I wrote How I Was Razed: A Journey from Cultism to Christianity to show how I was taken in by The World Tomorrow radio program and then by a cultic house church’s elders. The memoir shows how God led me out of that legalistic congregation to the proper knowledge of the scriptures.
If I had no conscience and no fear of divine retribution, I could have written how right the cult leader was. I could have twisted scriptures to fit Brother Herald’s notions and rebuked established churches for not embracing them. People with poor biblical literacy, and that includes many professing Christians, would have been easily fooled by what the leader of that church taught and what I wrote.
Furthermore, I could have agreed with the elders that my continuing poor vision was a sign of hidden sin, a root of bitterness, generational sin, and a lack of faith on my part. Many people are being taken in by health-and-wealth teachers who believe you can get whatever you want from God if you just work up your faith to the right level. Preachers of this doctrine rake in millions from their devoted followers who are kept hanging on to their dreams by clever manipulation.
Alternately, I could have followed the lead of militant atheists and written about what a load of baloney Christianity is. I could have demonstrated that by the failure of any genuine healings to happen. I also could have demonstrated how ridiculous the superstitions of Thee Church, as I referred to it, were in light of scientific reason.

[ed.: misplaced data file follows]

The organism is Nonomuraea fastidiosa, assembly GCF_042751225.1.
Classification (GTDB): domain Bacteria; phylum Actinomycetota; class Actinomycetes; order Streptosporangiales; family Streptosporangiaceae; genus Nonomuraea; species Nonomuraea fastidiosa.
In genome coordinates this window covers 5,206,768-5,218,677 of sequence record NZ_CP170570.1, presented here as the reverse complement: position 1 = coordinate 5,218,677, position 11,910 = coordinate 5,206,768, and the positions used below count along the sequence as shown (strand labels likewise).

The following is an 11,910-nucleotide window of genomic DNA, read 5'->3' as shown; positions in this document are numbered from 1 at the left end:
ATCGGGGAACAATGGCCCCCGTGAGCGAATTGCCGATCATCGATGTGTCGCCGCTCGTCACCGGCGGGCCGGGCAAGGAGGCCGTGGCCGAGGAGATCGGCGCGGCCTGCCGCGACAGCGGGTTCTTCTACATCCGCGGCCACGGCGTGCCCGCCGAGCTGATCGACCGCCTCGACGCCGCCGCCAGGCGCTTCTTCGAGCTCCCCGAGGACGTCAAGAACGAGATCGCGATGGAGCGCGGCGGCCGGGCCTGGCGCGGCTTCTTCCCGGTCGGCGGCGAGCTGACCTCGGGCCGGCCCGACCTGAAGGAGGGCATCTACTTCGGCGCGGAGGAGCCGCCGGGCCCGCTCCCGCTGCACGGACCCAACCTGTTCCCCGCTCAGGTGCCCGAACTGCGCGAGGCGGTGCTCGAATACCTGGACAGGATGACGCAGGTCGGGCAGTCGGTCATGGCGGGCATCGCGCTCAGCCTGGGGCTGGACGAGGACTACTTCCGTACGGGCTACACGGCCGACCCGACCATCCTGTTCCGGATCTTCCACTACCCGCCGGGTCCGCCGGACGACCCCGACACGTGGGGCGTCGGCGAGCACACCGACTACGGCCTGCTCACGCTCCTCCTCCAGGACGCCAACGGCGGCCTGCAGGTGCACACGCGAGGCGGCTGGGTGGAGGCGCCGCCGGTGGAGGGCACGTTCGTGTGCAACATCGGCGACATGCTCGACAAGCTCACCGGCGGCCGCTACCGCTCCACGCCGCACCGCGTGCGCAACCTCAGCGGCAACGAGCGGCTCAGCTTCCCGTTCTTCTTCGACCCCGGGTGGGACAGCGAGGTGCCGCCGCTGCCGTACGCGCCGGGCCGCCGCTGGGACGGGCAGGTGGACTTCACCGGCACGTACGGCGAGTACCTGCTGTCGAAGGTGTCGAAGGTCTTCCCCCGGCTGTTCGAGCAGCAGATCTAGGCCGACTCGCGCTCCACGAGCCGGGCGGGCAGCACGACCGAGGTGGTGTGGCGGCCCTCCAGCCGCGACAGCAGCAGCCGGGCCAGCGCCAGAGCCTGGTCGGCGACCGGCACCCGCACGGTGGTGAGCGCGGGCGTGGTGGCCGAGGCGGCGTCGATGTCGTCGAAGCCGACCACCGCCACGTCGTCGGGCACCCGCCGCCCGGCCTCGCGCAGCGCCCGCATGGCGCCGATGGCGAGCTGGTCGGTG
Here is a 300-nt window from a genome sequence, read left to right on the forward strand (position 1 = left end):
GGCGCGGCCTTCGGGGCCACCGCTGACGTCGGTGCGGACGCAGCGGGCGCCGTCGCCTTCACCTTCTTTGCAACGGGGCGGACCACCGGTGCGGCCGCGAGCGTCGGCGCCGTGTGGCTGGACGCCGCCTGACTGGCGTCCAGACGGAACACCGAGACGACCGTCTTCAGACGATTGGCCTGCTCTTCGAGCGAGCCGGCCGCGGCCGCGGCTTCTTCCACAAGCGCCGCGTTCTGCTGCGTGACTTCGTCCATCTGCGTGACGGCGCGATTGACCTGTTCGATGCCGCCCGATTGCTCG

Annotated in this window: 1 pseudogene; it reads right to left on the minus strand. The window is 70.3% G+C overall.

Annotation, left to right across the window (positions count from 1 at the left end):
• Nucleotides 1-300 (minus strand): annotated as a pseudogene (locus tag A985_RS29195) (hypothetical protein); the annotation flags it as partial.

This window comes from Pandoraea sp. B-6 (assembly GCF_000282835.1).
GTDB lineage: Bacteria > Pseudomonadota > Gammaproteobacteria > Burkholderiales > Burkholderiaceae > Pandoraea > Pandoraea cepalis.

There was a time in my life when I believed in Evolution. I could have written a book on how cruel Christianity is with its condemnation of people’s weak faith. I once believed that evolution was better because nobody was to blame for genetic imperfections. Eugenics and the Holocaust would be left out by me in that book because they would disprove my contention.
Since I’m an honest person and since I love God, I feel constrained to write the truth. Everything in How I Was Razed: A Journey from Cultism to Christianity is true to the best of my knowledge. I worked hard to “show” rather than “tell” in my memoir. Any temptation to rant, I purposely squelched. In fact, I included quotations from letters that I had received over the years in the text.